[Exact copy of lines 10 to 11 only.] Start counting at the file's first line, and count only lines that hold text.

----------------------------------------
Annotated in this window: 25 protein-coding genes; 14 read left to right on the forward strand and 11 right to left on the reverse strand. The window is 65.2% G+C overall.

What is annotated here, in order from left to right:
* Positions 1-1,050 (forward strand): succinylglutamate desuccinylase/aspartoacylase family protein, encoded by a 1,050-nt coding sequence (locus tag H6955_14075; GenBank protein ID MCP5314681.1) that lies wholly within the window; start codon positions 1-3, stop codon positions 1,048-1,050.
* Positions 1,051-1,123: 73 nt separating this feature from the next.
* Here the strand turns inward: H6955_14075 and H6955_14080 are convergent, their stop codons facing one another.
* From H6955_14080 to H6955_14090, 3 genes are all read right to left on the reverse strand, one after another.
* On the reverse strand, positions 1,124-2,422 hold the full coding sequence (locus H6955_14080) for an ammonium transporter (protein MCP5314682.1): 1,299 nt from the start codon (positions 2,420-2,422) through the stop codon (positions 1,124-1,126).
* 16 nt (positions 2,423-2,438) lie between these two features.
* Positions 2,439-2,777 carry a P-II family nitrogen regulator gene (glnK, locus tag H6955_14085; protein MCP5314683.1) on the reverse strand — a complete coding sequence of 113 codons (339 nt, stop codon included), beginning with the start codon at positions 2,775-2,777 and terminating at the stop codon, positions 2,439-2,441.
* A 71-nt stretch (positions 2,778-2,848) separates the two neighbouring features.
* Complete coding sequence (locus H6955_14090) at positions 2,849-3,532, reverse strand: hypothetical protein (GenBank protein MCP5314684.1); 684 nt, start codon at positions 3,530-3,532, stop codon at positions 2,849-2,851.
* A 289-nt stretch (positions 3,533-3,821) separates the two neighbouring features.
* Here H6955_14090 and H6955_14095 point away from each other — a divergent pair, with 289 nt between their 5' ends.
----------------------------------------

* A 71-nt stretch (positions 2,778-2,848) separates the two neighbouring features.
* Complete coding sequence (locus H6955_14090) at positions 2,849-3,532, reverse strand: hypothetical protein (GenBank protein MCP5314684.1); 684 nt, start codon at positions 3,530-3,532, stop codon at positions 2,849-2,851.